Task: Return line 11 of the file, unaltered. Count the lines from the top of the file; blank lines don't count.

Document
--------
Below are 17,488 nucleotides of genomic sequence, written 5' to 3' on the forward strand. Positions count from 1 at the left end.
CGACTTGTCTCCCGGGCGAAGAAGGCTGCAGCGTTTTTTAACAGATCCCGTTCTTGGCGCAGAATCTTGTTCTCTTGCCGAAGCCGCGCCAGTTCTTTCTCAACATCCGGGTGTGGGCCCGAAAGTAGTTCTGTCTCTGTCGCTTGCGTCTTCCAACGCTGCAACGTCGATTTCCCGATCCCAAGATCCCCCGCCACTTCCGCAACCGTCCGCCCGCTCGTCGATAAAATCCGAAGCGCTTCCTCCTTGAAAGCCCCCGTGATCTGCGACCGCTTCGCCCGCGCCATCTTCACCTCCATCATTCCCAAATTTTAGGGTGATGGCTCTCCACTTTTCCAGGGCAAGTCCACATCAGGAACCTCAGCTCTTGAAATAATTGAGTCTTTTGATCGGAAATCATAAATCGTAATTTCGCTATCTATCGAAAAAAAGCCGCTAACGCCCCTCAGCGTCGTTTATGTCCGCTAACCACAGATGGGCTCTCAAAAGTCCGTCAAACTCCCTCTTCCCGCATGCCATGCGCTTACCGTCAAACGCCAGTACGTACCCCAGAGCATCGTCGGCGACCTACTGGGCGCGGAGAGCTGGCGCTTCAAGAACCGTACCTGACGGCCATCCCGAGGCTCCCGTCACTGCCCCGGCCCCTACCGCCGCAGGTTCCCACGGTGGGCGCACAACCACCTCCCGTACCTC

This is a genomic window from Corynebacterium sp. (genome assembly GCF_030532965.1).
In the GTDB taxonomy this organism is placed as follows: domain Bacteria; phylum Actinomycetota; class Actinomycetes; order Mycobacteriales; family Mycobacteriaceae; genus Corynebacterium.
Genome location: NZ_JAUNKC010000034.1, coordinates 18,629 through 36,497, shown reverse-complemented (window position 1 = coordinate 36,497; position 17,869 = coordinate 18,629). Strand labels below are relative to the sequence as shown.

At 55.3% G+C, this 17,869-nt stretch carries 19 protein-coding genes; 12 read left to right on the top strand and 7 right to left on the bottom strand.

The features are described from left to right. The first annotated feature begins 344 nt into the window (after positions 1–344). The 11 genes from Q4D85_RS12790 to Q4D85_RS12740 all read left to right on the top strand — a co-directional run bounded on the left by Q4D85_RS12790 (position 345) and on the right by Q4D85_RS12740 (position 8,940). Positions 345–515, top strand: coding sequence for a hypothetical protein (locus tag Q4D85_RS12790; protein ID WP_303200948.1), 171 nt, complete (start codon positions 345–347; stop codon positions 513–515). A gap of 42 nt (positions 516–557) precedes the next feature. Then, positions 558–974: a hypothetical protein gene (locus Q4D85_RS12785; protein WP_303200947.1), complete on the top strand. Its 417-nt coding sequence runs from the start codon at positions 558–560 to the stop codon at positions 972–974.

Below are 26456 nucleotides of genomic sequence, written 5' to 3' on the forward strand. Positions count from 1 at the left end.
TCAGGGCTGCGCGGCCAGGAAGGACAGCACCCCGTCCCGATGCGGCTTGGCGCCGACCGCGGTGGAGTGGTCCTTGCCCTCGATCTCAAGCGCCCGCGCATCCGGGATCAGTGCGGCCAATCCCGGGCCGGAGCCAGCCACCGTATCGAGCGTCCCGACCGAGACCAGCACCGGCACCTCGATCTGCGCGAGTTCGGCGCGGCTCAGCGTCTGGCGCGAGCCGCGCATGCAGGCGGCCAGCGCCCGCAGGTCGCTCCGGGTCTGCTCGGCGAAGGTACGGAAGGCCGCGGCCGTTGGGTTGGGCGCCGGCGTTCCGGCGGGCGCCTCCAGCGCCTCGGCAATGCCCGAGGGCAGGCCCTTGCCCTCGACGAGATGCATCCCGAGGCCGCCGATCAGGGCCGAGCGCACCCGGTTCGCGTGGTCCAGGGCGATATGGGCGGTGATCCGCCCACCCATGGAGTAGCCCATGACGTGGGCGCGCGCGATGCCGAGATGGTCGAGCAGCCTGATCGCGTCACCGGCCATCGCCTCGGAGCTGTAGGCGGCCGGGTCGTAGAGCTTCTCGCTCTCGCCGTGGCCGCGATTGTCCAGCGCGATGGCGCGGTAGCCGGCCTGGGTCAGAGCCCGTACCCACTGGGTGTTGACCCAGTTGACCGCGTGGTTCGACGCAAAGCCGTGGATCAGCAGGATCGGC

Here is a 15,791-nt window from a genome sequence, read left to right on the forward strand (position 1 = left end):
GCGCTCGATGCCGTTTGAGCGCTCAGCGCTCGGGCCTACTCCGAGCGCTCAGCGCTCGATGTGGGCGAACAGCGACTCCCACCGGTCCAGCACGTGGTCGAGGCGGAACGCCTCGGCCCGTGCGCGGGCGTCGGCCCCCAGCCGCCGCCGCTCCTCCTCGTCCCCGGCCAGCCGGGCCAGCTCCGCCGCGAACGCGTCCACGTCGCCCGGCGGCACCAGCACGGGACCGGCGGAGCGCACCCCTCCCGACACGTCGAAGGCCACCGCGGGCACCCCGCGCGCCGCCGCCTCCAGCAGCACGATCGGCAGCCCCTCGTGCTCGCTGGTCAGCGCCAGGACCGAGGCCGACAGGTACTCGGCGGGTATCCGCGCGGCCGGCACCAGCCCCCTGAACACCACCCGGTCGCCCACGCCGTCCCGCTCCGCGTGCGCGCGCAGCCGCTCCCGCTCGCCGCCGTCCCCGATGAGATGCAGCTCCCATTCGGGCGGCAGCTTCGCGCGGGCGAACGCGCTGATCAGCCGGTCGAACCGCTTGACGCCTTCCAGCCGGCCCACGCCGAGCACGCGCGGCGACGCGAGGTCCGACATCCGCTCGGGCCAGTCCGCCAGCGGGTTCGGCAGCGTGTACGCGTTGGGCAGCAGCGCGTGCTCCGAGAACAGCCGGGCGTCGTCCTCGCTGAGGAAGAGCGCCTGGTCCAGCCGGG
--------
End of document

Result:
GCGCTCGATGCCGTTTGAGCGCTCAGCGCTCGGGCCTACTCCGAGCGCTCAGCGCTCGATGTGGGCGAACAGCGACTCCCACCGGTCCAGCACGTGGTCGAGGCGGAACGCCTCGGCCCGTGCGCGGGCGTCGGCCCCCAGCCGCCGCCGCTCCTCCTCGTCCCCGGCCAGCCGGGCCAGCTCCGCCGCGAACGCGTCCACGTCGCCCGGCGGCACCAGCACGGGACCGGCGGAGCGCACCCCTCCCGACACGTCGAAGGCCACCGCGGGCACCCCGCGCGCCGCCGCCTCCAGCAGCACGATCGGCAGCCCCTCGTGCTCGCTGGTCAGCGCCAGGACCGAGGCCGACAGGTACTCGGCGGGTATCCGCGCGGCCGGCACCAGCCCCCTGAACACCACCCGGTCGCCCACGCCGTCCCGCTCCGCGTGCGCGCGCAGCCGCTCCCGCTCGCCGCCGTCCCCGATGAGATGCAGCTCCCATTCGGGCGGCAGCTTCGCGCGGGCGAACGCGCTGATCAGCCGGTCGAACCGCTTGACGCCTTCCAGCCGGCCCACGCCGAGCACGCGCGGCGACGCGAGGTCCGACATCCGCTCGGGCCAGTCCGCCAGCGGGTTCGGCAGCGTGTACGCGTTGGGCAGCAGCGCGTGCTCCGAGAACAGCCGGGCGTCGTCCTCGCTGAGGAAGAGCGCCTGGTCCAGCCGGG